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My Nexted Welding Truck


jlwelding

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My question is why is this listed as something to brag about: Also an electric windshield wiper system. Are they normally manual or what?

Nope, they are normally air operated, lots of older over the road trucks were air as well as lots of other types of equipment with air operated wipers.
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Nope, they are normally air operated, lots of older over the road trucks were air as well as lots of other types of equipment with air operated wipers.

Forgot about that. One guy told me when he floored it in his car it would kill his wipers since I guess it doesn't produce any vacuum when you floor it. I know nothing about gassers :doh:
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Forgot about that. One guy told me when he floored it in his car it would kill his wipers since I guess it doesn't produce any vacuum when you floor it. I know nothing about gassers :doh:

Actually acceleration or under constant throttle produces vacuum, decel or no fuel coasting is a vacuum loss. Having a vacuum line for accesories hooked to port vacuum versus manifold vacuum which is more consistant and constant will cause issues also. This is of course talking about carburated engines, Throttle body and other fuel injected engines are a bit different but you get the drift.
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Thats awesome... But good lord! Where do you weld? That thing would make it up just about anything in the oilfield that I see.How far do you commute to your jobs?

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This one had a 617 Detroit with no blower :duh: but still had lots of power.

I think you mean a 6-71, I am not saying that it does't have a blower but I have never seen a 71 series without a blower, some ran with or without turbos but never saw one without a blower.:shrug: the smaller 53 series run without blowers.
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I am sorry about that my brain is still at work. Yea 6-71 and sure nuf the blower capped off. The gear ratio is so low that it would have blowen the eng. pretty quick. All natrual. The 671 came out of Terx TS-24 scraper.

The blower is mounted directly to the side of the block so there is no way to block it off unless it was removed completely and a cover put over the blower hole on the side of the block and a cover over the blower drive off the engine pto housing, plus it is a governed diesel so it will run at rated governed speed all day long with no worries of blowing it up unless it was oversped in gear going down hill too fast or down shifting too soon and causing an engine overspeed.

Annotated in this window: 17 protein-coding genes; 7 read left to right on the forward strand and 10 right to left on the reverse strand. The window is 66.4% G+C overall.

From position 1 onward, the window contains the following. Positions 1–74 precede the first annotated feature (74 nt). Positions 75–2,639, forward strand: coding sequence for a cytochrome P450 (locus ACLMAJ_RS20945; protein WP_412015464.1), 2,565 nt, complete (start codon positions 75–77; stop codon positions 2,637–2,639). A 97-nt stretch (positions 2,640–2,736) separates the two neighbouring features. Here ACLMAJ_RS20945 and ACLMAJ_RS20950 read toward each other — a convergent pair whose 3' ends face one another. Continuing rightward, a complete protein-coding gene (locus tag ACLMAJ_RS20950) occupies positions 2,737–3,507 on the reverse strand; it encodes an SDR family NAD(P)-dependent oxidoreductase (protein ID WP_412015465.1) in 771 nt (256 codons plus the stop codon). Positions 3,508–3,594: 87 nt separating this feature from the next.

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When I was a kid... the school busses had vacume wipers. They'd slow or stop when picking up speed.

Forgot about that. One guy told me when he floored it in his car it would kill his wipers since I guess it doesn't produce any vacuum when you floor it. I know nothing about gassers :doh:

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Actually acceleration or under constant throttle produces vacuum, decel or no fuel coasting is a vacuum loss.

Try this with a vacuum gauge hooked up and tell me the results. When the engine in turning with the throttle plate closed it is producing maximum vacuum.
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You ever heard a two stroke Detroit run away with it's self? The blower was removed and with a five speed trans it would be a little difficult to shift gears with the blower mounted.:lol:

The blower is mounted directly to the side of the block so there is no way to block it off unless it was removed completely and a cover put over the blower hole on the side of the block and a cover over the blower drive off the engine pto housing, plus it is a governed diesel so it will run at rated governed speed all day long with no worries of blowing it up unless it was oversped in gear going down hill too fast or down shifting too soon and causing an engine overspeed.

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Try this with a vacuum gauge hooked up and tell me the results. When the engine in turning with the throttle plate closed it is producing maximum vacuum.

Yep you are 100% correct, you caught my brain fart on that detail, there is a loss of vaccuum when going from idle to accel once the plate opens and then builds up again as more rpms create more vacuum and there is a direct relationship to rpms and throttle plate position in regaurds to the amount of vacuum it will create.

You ever heard a two stroke Detroit run away with it's self? The blower was removed and with a five speed trans it would be a little difficult to shift gears with the turbo mounted.:lol:

I have worked on detroits for years as I worked at a Terex dealership for a few years so I have personal experience on several occasions of standing right beside them when they run away. usually from a bad blower seal or turbo when they run away on oil or if they had an injector stick wide open with the old style injector rack that would lock all the injectors in wide open throttle. The new style racks were spring loaded so that when you pulled the shut down lever to put the injectors into no fuel if 1 stuck open then you could get all the rest to shut down and this was usually enough to slow it enough to kill it. You lost me with the turbo and shifting thing:shrug: Normally the turbo feeds air into the blower. I learned to drive truck in junior high with a 6-71 detroit and a manual 10 speed in a 1971 IH tandem axle grain truck.
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